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Creativity in the arts and sciences

Published Apr 4, 2012 in Education
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Creativity in the arts and sciences: Contrasts in disposition, development, and achievement. Victor M. Bearg Science and Humanities Scholars Speaker Series, Carnegie Mellon University, Pittsburgh, 2010.

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Presentation Slides & Transcript

Presentation Slides & Transcript

Creativity in the Arts and Sciences:
Contrasts in Disposition, Development, and Achievement

Three Arguments
First, creativity is a
heterogeneous rather than homogeneous phenomenon: no “one-size fits all”
but a substantial proportion of this heterogeneity can be captured by a single dimension that extends from the sciences to the arts

Three Arguments
Second, this single dimension is correlated with psychological traits and experiences of creators who practice in a given domain
that is, these variables are
dispositional (e.g., personality), and
developmental (e.g., education)

Three Arguments
Third, an individual’s magnitude of creativity in a chosen domain corresponds at least in part with the fit between his/her
dispositional traits and
developmental experiences
and those that are typical of that domain or some other domain along the same dimension

First Argument:
Hierarchy of the Sciences
Classic concept: Auguste Comte

First Argument:
Hierarchy of the Sciences
Contemporary concepts:
physical, biological, and social sciences
exact versus non-exact sciences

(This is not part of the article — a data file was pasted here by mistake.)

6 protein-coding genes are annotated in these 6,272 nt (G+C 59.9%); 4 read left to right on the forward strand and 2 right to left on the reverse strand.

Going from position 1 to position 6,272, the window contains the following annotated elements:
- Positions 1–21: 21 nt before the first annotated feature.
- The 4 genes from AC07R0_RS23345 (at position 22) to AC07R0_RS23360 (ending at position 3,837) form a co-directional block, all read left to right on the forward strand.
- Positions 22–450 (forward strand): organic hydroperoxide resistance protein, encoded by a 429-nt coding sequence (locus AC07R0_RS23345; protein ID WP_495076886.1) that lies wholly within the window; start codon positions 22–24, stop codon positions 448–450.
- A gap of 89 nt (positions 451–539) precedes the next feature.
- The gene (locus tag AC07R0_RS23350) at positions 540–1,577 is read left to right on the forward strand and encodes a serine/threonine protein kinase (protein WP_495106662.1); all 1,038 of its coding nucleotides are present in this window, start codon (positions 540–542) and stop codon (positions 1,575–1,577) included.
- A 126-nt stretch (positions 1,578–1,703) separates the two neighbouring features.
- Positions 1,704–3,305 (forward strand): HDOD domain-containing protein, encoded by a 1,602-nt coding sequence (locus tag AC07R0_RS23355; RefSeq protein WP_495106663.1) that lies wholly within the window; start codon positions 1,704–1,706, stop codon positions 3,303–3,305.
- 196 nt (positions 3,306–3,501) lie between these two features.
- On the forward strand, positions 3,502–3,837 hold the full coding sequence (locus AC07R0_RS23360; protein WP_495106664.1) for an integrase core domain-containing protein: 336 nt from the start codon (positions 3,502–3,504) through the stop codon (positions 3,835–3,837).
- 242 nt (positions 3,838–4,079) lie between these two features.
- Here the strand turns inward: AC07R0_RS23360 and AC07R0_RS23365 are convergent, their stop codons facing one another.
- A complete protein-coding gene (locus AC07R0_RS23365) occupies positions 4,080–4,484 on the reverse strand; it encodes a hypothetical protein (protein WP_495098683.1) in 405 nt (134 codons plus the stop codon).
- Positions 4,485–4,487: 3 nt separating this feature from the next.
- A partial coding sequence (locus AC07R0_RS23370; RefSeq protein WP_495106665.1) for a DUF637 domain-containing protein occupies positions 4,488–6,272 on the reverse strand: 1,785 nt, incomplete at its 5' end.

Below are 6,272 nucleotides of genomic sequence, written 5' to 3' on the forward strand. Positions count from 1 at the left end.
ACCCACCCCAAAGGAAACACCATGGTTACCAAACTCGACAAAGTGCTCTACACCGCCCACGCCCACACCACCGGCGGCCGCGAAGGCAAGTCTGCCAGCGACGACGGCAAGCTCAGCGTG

hard versus soft sciences
paradigmatic versus pre-paradigmatic sciences
natural versus human sciences
sciences, humanities, and the arts

First Argument:
Hierarchy of the Sciences
Empirical research:
Major scientific disciplines can be ordered along a single dimension using a large number of positive and negative indicators of “hardness”

Positive indicators
Peer evaluation consensus
Citation concentration
Early impact rate
Citation immediacy
Anticipation frequency
Obsolescence rate
Graph prominence
Rated disciplinary hardness

Negative indicators
Consultation rate
Theories-to-laws ratio
Age at receipt of Nobel prize
Lecture disfluency

Yielding …

Two Elaborations
Extrapolation beyond Scientific Domains
Interpolation within Creative Domains

Two Elaborations
One - This hierarchy can be extrapolated beyond scientific domains:
Scientific versus artistic creativity, where
creativity in the humanities falls somewhere between that in the sciences and the arts

Two Elaborations
Illustrations using criteria previously applied in constructing scientific hierarchy:
Obsolescence rate:
psychology/sociology > history > English
Lecture disfluency:
psychology/sociology < political science < art history < English (cf. philosophy)

Two Elaborations
Two - This hierarchy can be interpolated within creative domains:
Paradigmatic sciences in “normal” versus “crisis” stages (e.g., classical physics in middle 19th versus early 20th century)
Formal versus expressive arts (Apollonian versus Dionysian; Classical versus Romantic; linear versus painterly; etc.)
Non-paradigmatic sciences with contrasting theoretical/methodological orientations (e.g., the two psychologies)

54 Eminent Psychologists
Objectivistic versus Subjectivistic
Quantitative versus Qualitative
Elementaristic versus Holistic
Impersonal versus Personal
Static versus Dynamic
Exogenist versus Endogenist

54 Eminent Psychologists
The six bipolar dimensions can be consolidated into a single bipolar dimension
“Hard,” “tough-minded,” “natural-science” psychology versus
“Soft,” “tender-minded,” “human-science” psychology
Moreover, evidence that these two psychologies are distinct